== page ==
"The benefit of a reablement and wellness focus is you can help people rediscover their purpose - or their 'why' - to motivate them to get out of bed every day and become engaged in a range of activities like tai chi, group exercise or cooking classes.

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"It's all about self esteem and confidence - for as long as they are able, older people should be able have control over their own lives and decide where they need a bit of help or support, and where they can manage just fine themselves.

She also said having access to a range of alarms, technical aids and other innovative solutions like Feros Care's Virtual Seniors Centre, means staying home isn't an isolating or unsafe experience any more.

"Seniors are able to improve their confidence with technology and engage with the world over the internet," she said.

Professor Fine said there were many reasons why more seniors were living independently in their homes for longer.

"The biggest change we have seen is people are living life more fully into their older age now, and we know there are plenty of options available to us before considering full-time residential care," he said.

"There has been a real shift in our perception of what aged care actually is - by accessing more information on the internet, we are now empowered, better informed and understand there is more to aged care than just putting a person into a nursing home.

"We also have better access to health management and prevention, and there have been significant in-home care technology advancements - seeing people enjoy a better quality and safer life at home into older age."

Warding off physical decline

According to Bond University's associate professor of exercise and sport science, Justin Keogh, seniors are more likely to look after their own health and wellbeing at home.

"People simply have more opportunities to be physically active in their own home," said the Gold Coast-based researcher.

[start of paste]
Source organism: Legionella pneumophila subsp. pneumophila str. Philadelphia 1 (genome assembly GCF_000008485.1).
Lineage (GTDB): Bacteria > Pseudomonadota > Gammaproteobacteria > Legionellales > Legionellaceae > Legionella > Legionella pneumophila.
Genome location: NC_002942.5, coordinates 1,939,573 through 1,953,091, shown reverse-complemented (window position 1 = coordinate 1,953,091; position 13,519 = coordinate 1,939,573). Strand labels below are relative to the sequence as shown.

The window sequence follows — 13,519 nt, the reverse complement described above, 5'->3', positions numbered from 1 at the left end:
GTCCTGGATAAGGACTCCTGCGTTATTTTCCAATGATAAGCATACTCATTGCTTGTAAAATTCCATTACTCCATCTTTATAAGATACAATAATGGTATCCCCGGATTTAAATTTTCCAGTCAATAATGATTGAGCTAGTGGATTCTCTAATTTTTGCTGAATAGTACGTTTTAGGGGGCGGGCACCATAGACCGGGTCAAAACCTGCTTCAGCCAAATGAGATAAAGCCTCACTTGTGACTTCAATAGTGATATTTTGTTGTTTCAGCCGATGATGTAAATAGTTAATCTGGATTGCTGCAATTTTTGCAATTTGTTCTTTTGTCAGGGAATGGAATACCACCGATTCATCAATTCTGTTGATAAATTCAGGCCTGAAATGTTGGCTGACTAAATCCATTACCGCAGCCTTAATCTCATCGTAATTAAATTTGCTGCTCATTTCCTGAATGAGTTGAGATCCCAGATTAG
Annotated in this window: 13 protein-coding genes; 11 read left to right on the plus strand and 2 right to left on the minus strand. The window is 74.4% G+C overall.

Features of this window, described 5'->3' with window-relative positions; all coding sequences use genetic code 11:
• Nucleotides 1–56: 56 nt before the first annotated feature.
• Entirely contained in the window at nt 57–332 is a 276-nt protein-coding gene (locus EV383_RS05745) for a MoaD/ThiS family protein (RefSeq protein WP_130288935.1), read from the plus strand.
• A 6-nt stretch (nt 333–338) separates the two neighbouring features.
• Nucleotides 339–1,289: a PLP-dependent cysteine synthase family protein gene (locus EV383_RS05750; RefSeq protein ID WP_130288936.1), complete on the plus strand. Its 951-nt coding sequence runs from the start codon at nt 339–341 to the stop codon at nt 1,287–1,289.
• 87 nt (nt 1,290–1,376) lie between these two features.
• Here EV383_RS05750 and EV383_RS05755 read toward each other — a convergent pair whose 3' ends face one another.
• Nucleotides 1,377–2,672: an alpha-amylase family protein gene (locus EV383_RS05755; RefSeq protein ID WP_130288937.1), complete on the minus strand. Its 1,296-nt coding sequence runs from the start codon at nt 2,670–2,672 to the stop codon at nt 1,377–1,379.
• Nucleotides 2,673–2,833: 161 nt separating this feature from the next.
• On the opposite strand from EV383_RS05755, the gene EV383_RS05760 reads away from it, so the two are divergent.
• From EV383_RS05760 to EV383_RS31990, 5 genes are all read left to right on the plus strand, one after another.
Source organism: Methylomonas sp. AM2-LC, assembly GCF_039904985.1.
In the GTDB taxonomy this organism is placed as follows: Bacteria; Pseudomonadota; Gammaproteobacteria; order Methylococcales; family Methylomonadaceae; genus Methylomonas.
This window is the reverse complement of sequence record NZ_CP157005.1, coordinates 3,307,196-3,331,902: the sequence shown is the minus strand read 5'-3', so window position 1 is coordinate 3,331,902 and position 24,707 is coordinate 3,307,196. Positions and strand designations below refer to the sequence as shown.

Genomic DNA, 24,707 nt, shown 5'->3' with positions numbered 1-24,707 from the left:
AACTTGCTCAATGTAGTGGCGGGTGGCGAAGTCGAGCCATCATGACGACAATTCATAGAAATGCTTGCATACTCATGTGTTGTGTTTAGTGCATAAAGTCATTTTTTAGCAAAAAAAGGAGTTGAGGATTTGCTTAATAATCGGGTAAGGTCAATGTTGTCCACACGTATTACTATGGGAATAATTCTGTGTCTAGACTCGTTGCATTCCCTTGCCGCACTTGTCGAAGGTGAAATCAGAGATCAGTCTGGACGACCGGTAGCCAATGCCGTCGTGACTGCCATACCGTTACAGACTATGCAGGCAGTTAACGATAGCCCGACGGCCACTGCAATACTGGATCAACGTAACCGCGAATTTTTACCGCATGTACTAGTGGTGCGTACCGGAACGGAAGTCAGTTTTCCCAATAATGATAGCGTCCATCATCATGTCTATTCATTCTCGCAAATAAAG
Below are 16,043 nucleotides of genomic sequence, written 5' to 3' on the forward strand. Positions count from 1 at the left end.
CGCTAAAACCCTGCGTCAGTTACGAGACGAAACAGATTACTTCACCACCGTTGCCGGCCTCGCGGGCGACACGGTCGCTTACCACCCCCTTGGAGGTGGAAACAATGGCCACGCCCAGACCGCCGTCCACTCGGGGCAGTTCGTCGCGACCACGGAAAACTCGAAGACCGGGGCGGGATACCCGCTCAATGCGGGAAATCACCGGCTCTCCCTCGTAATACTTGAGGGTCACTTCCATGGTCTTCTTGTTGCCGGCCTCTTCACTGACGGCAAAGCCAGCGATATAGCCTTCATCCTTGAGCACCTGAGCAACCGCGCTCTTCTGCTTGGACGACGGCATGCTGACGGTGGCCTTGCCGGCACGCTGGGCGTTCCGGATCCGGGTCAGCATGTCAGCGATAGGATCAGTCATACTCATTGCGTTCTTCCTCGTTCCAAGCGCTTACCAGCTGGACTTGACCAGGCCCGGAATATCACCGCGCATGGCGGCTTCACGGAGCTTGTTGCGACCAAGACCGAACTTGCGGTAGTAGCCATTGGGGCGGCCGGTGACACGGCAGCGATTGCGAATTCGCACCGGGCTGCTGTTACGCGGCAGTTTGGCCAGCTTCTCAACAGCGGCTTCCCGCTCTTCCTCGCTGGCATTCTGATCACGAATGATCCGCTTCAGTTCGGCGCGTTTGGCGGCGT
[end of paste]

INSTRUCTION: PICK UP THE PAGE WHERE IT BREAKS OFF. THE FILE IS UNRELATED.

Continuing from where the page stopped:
"In an aged care facility, some options to be physically active can be removed if a person is deemed to be too high-risk for falls, for example - and the more sedentary you become, the faster you lose muscle mass and strength and increase body fat, which further accelerates the decline into disability and poor health."

Ass Prof Keogh said current research indicated improving and maintaining strength and balance were the cornerstones for warding off physical and cognitive decline.

"If older people have poor strength and balance, it's much more likely they'll become increasingly unable to get themselves out of a chair, for example - increasing their chance of having falls when they do stand and try to walk and ending up in a nursing home because they can't get the level of care they need at home," he said.

"It is extremely important seniors get an early assessment by a healthcare professional, who can refer them, if required, to an exercise physiologist or physiotherapist who can develop them a tailored exercise program.

He said many exercise programs have been developed for seniors and are often funded by the government.

"These exercise sessions can be performed at home or as part of a group of likeminded seniors in your local area, with even two such sessions of strength and balance training per week resulting in substantially improved independence, quality of life and overall health and wellbeing."